The Queen’s Hidden Cousins Review

THE QUEEN’S HIDDEN COUSINS: Thursday 17th November, C4, 9pm

The Queen is said to be ‘hugely distressed’ by tonight’s Channel 4 expose about five of her cousins; women who spent their lives locked up in a mental asylum for “idiots, imbeciles and the feeble-mindedâ€? and branded dead by her family. But Her Maj probably won’t be the only one who found this documentary which claimed to reveal the shameful truth about two “degenerates” who were disassociated from the Royals rather disconcerting.

The story begins back in the early 20th century when the Queen Mother’s sister gave birth to two baby girls; both of whom suffered from severe learning difficulties. As time went on their conditions became more explicit and the girls were branded “imbecilesâ€?. The chilling accounts of staff and patients who lived and worked at the Royal Earlswood hospital in Surrey while sisters Katherine and Nerissa Bowes-Lyon were interred, made for uncomfortable viewing as the story of these two shunned by the oldest British institution unfolded.

But the line between exposing the truth and giving audiences a chance to ogle at these blue-blooded “unfortunates” was always going to be a fine one. As soon as the plinky-plonky circus music kicked in, that line got even finer.

Earlier this year, the Big Fat Gypsy series raised some hackles up and down the country and some questioned Channel 4’s penchant for documentaries which border on presenting people as spectacles as opposed to subjects. Incessant close-ups on Nerissa Bowes-Lyon’s vacant teenage face combined with delightfully patronising accounts of their “childlikeâ€? behaviours left something to be desired if the aim was to restore dignity.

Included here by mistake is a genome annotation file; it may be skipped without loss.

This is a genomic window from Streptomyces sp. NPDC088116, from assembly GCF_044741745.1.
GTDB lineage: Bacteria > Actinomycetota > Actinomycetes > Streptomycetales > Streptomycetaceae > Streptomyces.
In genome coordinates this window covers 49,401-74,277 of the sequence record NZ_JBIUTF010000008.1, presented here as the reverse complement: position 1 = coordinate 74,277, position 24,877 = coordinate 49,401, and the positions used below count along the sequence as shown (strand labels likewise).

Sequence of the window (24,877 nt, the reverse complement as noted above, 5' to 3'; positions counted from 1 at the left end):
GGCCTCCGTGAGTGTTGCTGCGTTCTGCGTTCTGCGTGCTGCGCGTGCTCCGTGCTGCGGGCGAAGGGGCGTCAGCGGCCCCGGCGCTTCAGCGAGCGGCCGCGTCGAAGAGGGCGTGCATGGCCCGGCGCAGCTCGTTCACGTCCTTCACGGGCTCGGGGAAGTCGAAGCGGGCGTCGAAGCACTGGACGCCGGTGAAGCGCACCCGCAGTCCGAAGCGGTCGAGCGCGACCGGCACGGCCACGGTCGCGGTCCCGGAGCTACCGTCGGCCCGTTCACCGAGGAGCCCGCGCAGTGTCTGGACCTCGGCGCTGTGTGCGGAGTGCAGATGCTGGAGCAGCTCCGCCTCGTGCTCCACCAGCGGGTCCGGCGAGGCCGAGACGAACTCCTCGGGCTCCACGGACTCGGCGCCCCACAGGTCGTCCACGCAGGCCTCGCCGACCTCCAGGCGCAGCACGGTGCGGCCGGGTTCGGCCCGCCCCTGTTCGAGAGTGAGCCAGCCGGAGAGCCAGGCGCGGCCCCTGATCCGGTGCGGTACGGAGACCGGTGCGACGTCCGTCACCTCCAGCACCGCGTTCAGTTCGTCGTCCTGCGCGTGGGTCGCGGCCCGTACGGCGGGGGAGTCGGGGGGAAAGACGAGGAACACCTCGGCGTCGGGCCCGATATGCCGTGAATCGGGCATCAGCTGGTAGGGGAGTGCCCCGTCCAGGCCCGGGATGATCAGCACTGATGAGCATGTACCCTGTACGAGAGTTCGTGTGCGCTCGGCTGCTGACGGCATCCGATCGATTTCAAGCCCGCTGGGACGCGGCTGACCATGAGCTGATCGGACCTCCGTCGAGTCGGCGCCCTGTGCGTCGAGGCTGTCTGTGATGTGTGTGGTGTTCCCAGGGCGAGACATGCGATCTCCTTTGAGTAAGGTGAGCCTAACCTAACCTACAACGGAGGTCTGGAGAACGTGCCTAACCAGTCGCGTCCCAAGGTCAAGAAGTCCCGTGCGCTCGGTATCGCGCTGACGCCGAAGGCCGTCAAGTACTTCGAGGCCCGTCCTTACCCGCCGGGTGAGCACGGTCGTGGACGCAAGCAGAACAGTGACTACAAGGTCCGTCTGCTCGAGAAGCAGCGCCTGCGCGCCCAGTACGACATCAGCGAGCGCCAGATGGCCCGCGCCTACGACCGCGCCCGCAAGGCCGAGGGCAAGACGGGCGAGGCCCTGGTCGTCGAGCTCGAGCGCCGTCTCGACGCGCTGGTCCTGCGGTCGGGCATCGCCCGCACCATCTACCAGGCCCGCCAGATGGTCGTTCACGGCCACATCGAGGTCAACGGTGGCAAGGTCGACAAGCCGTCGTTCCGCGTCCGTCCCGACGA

Several interviews with former residents also suggested that abuse was taking place in the creepy mental home in Surrey. “Did they hit you?â€? a sibling asks her ex-Earlswood sister. “Yes, they didâ€?, she replies. Other short-time employees report seeing violent and abusive behaviour including the account of one man who saw a patient shut outside in the snow, naked, for an entire day as punishment for bad behavior.

Despite interviewing several nurses and matrons who worked at the establishment, the issue is never fully discussed or even broached with anyone who may have been involved.It is difficult to make sense of a documentary which offered nothing in the way of new or hard facts that weren’t known some twenty years ago when private investigators for The Sun broke the story. Anti-Royal viewers may have been rejoicing at the damning evidence presented in this hour-long film, particularly at the end of a right Royal year of weddings and knees-ups. But was it a justifiable intrusion into the lives of these women?